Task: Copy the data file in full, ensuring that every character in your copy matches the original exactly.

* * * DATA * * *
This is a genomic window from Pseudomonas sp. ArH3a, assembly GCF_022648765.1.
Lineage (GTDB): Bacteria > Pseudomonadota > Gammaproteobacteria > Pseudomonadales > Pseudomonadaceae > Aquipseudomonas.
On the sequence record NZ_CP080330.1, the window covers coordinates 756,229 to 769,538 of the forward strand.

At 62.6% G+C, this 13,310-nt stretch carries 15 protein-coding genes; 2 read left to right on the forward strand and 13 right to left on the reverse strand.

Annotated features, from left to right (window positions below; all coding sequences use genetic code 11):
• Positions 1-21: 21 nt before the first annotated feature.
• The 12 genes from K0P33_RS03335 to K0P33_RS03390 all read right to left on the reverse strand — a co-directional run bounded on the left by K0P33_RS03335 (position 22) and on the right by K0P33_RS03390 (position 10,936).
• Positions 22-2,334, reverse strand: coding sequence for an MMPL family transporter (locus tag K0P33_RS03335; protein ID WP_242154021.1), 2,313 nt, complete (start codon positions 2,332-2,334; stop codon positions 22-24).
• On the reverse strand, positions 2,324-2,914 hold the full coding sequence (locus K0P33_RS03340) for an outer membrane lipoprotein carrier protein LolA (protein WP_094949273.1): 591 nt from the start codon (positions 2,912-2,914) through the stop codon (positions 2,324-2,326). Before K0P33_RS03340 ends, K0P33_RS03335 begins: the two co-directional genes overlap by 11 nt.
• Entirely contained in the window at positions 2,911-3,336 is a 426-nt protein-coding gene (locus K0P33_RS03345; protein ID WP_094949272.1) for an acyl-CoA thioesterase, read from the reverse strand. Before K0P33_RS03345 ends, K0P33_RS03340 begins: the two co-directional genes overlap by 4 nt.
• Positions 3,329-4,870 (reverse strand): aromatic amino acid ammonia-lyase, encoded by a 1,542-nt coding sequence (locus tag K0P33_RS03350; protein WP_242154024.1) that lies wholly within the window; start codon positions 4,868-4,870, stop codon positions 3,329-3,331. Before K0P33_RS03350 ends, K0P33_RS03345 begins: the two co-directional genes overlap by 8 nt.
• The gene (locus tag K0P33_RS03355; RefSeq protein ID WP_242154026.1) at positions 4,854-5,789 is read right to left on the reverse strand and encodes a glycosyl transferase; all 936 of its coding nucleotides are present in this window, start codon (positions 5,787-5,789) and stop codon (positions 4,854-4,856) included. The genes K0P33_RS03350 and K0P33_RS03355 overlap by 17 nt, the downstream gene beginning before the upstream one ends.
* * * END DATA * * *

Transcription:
This is a genomic window from Pseudomonas sp. ArH3a, assembly GCF_022648765.1.
Lineage (GTDB): Bacteria > Pseudomonadota > Gammaproteobacteria > Pseudomonadales > Pseudomonadaceae > Aquipseudomonas.
On the sequence record NZ_CP080330.1, the window covers coordinates 756,229 to 769,538 of the forward strand.

At 62.6% G+C, this 13,310-nt stretch carries 15 protein-coding genes; 2 read left to right on the forward strand and 13 right to left on the reverse strand.

Annotated features, from left to right (window positions below; all coding sequences use genetic code 11):
• Positions 1-21: 21 nt before the first annotated feature.
• The 12 genes from K0P33_RS03335 to K0P33_RS03390 all read right to left on the reverse strand — a co-directional run bounded on the left by K0P33_RS03335 (position 22) and on the right by K0P33_RS03390 (position 10,936).
• Positions 22-2,334, reverse strand: coding sequence for an MMPL family transporter (locus tag K0P33_RS03335; protein ID WP_242154021.1), 2,313 nt, complete (start codon positions 2,332-2,334; stop codon positions 22-24).
• On the reverse strand, positions 2,324-2,914 hold the full coding sequence (locus K0P33_RS03340) for an outer membrane lipoprotein carrier protein LolA (protein WP_094949273.1): 591 nt from the start codon (positions 2,912-2,914) through the stop codon (positions 2,324-2,326). Before K0P33_RS03340 ends, K0P33_RS03335 begins: the two co-directional genes overlap by 11 nt.
• Entirely contained in the window at positions 2,911-3,336 is a 426-nt protein-coding gene (locus K0P33_RS03345; protein ID WP_094949272.1) for an acyl-CoA thioesterase, read from the reverse strand. Before K0P33_RS03345 ends, K0P33_RS03340 begins: the two co-directional genes overlap by 4 nt.
• Positions 3,329-4,870 (reverse strand): aromatic amino acid ammonia-lyase, encoded by a 1,542-nt coding sequence (locus tag K0P33_RS03350; protein WP_242154024.1) that lies wholly within the window; start codon positions 4,868-4,870, stop codon positions 3,329-3,331. Before K0P33_RS03350 ends, K0P33_RS03345 begins: the two co-directional genes overlap by 8 nt.
• The gene (locus tag K0P33_RS03355; RefSeq protein ID WP_242154026.1) at positions 4,854-5,789 is read right to left on the reverse strand and encodes a glycosyl transferase; all 936 of its coding nucleotides are present in this window, start codon (positions 5,787-5,789) and stop codon (positions 4,854-4,856) included. The genes K0P33_RS03350 and K0P33_RS03355 overlap by 17 nt, the downstream gene beginning before the upstream one ends.